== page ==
The word ‘accountant’ might conjure up a vision of someone poring over sheets of accounts with a fine-tooth comb in hand. While things have moved on for accountants, the truth is, that is only part of the accounting process.
Financial spreadsheets, tax returns and general accounting services all come under the heading of compliance accounting, which is indeed all about the numbers.
However, another type of accounting that has gained popularity and significance in the last few years is strategic accounting. By virtue of the access to a company’s financial data, accountants like yourself are among their most trusted advisors.
And now, thanks to advancements in technology that enable better analytics, your accountancy practice can use the data to provide predictive insights on how a client business of yours can grow and pivot for success.
What is advisory accounting?
People actually use the term ‘advisory services’ quite often, but they do not always understand its implications.
Essentially, advisory accounting is about providing accounting services along with other value-add services like consulting, strategy, automation and tech-related advice, and so on.
This helps an accountancy firm’s client to make more intelligent and more profitable decisions than if the firm were to provide simple compliance accounting services. Today, most accountants engage in some level of advisory accounting to serve their clients better.
The role advisory services play in the accountancy industry
Conduct your research, and you will realise that a little more than half of small business owners feel completely satisfied with their accountant’s services, while more than half of them felt that their accountants are not proactive enough.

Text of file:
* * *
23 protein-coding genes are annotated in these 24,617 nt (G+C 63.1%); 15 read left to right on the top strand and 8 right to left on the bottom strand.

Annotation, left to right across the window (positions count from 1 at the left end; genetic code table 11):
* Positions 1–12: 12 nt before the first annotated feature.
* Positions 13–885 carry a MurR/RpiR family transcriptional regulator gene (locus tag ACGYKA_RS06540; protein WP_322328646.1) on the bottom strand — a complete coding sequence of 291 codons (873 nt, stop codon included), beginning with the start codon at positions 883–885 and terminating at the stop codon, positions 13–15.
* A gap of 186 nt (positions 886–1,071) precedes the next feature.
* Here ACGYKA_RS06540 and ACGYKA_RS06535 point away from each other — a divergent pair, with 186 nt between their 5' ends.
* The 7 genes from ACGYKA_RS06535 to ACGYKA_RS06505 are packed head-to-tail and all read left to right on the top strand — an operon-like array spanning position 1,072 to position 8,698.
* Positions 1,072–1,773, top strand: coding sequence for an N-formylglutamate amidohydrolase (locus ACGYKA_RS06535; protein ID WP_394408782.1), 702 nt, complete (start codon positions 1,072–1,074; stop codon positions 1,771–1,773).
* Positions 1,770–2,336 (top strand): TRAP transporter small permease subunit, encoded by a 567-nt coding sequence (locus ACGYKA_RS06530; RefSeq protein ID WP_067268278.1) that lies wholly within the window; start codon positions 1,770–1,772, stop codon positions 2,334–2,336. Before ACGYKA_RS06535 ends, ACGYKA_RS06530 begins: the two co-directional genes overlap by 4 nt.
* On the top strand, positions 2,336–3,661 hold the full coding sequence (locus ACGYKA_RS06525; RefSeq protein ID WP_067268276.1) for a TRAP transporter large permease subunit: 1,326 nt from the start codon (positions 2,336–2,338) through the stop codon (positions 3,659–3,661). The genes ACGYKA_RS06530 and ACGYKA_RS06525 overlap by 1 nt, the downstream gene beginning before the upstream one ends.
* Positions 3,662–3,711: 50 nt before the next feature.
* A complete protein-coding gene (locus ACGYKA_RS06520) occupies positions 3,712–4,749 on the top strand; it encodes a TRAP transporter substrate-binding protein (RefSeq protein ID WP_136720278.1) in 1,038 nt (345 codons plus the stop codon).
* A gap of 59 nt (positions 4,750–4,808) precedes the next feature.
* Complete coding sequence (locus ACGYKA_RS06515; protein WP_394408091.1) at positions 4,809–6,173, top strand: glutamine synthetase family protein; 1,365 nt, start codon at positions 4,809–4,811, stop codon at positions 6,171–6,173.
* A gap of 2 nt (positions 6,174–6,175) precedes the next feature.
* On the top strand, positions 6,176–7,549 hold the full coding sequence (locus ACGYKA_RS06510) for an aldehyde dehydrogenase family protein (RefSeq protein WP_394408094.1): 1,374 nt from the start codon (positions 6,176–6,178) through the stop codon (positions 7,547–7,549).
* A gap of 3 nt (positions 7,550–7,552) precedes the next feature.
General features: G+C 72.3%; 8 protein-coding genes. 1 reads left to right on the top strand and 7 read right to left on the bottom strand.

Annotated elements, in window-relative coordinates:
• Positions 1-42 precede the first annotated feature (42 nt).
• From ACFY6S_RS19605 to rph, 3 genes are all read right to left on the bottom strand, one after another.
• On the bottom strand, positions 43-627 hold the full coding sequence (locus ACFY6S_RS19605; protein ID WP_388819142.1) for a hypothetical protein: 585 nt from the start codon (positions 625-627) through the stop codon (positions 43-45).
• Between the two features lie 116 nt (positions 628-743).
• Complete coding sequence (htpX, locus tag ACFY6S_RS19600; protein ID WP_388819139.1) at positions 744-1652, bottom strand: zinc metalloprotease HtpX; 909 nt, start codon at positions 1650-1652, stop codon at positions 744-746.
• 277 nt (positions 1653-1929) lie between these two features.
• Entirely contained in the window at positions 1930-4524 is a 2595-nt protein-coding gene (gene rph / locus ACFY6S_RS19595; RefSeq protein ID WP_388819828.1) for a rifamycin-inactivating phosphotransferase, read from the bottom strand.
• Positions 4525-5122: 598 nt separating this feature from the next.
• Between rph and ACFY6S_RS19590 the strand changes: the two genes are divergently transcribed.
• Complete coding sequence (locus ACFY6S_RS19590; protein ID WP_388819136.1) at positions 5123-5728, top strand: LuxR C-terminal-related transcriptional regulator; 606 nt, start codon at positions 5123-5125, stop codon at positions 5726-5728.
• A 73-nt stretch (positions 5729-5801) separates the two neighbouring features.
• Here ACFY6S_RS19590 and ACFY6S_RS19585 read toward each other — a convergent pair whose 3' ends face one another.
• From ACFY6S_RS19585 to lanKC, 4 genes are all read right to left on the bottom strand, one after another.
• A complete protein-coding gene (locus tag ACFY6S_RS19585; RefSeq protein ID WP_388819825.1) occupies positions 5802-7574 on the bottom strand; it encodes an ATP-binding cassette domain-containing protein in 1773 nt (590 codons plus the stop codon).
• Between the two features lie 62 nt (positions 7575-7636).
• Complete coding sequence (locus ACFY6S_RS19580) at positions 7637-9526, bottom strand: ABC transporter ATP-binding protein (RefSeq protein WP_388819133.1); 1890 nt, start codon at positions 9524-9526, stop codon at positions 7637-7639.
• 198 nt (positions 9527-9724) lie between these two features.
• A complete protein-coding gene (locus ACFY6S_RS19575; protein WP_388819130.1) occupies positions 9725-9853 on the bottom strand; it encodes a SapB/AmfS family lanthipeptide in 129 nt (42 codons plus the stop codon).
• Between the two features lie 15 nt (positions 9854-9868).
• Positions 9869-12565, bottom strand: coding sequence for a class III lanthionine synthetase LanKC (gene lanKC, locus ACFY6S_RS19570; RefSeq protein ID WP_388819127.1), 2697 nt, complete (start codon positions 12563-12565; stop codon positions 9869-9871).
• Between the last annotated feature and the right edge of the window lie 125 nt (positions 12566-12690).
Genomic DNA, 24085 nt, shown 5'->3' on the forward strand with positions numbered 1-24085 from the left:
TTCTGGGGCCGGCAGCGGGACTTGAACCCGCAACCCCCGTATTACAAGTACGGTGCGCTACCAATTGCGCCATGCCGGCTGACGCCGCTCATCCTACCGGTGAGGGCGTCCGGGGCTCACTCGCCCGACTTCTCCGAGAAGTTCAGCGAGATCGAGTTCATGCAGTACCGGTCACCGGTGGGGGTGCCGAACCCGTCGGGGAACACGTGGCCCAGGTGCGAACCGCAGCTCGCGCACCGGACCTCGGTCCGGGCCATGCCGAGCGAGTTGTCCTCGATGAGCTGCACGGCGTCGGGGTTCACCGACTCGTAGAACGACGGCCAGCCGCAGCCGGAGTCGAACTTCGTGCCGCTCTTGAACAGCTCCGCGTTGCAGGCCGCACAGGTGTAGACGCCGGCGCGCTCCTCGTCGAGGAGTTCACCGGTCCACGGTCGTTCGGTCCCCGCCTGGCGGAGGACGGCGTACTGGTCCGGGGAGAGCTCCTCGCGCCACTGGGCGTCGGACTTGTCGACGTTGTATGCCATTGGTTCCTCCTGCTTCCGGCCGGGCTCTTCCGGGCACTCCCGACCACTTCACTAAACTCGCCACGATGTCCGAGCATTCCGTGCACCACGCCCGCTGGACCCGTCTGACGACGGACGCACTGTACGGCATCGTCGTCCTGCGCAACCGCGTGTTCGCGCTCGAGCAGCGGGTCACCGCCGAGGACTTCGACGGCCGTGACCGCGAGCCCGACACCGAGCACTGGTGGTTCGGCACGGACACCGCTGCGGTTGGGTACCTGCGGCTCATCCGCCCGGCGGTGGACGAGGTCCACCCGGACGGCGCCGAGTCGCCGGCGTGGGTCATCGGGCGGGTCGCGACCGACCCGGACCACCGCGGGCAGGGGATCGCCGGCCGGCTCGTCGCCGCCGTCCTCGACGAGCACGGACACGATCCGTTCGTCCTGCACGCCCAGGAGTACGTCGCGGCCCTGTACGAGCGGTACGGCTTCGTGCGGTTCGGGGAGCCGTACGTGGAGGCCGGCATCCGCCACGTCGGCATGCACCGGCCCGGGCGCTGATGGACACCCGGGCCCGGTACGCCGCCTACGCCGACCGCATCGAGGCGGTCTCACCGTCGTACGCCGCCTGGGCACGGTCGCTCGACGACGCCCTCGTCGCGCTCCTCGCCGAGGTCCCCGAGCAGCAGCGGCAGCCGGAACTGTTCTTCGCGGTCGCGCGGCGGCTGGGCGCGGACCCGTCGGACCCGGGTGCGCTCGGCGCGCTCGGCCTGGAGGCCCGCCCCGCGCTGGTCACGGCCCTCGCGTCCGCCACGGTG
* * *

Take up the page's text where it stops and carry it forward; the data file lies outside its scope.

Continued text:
At the same time, however, most business owners regard their accountant as a trusted advisor. Clearly, there is demand for accountants to extend their services beyond the traditional scope and move to an advisory mode.
If you are not offering advisory support to your clients, you are stalling your practice’s growth. Let us take a closer look at what this means:
1. Ongoing client-accountant relationship
A lot of businesses feel like their accountants do not truly understand how their business works. However, advisory accounting becomes a year-round relationship rather than just reaching out when taxes need to be done.
You do not just interact with them during the tax season! In fact, the more conversations you have with the business, the greater the mutual understanding will be, which will lead to more fruitful communications and a willingness on the business’s part to seek the accountant out more often.
2. Accounting assistance beyond the black and white (and red)
If businesses run into the occasional snag with their finances beyond the periodic financial statement, accountants can help them out. Matters such as how to classify expenses or what tax benefits a business is eligible for can be effectively resolved by an accountant who offers advisory services. Are you ready to offer a lending hand?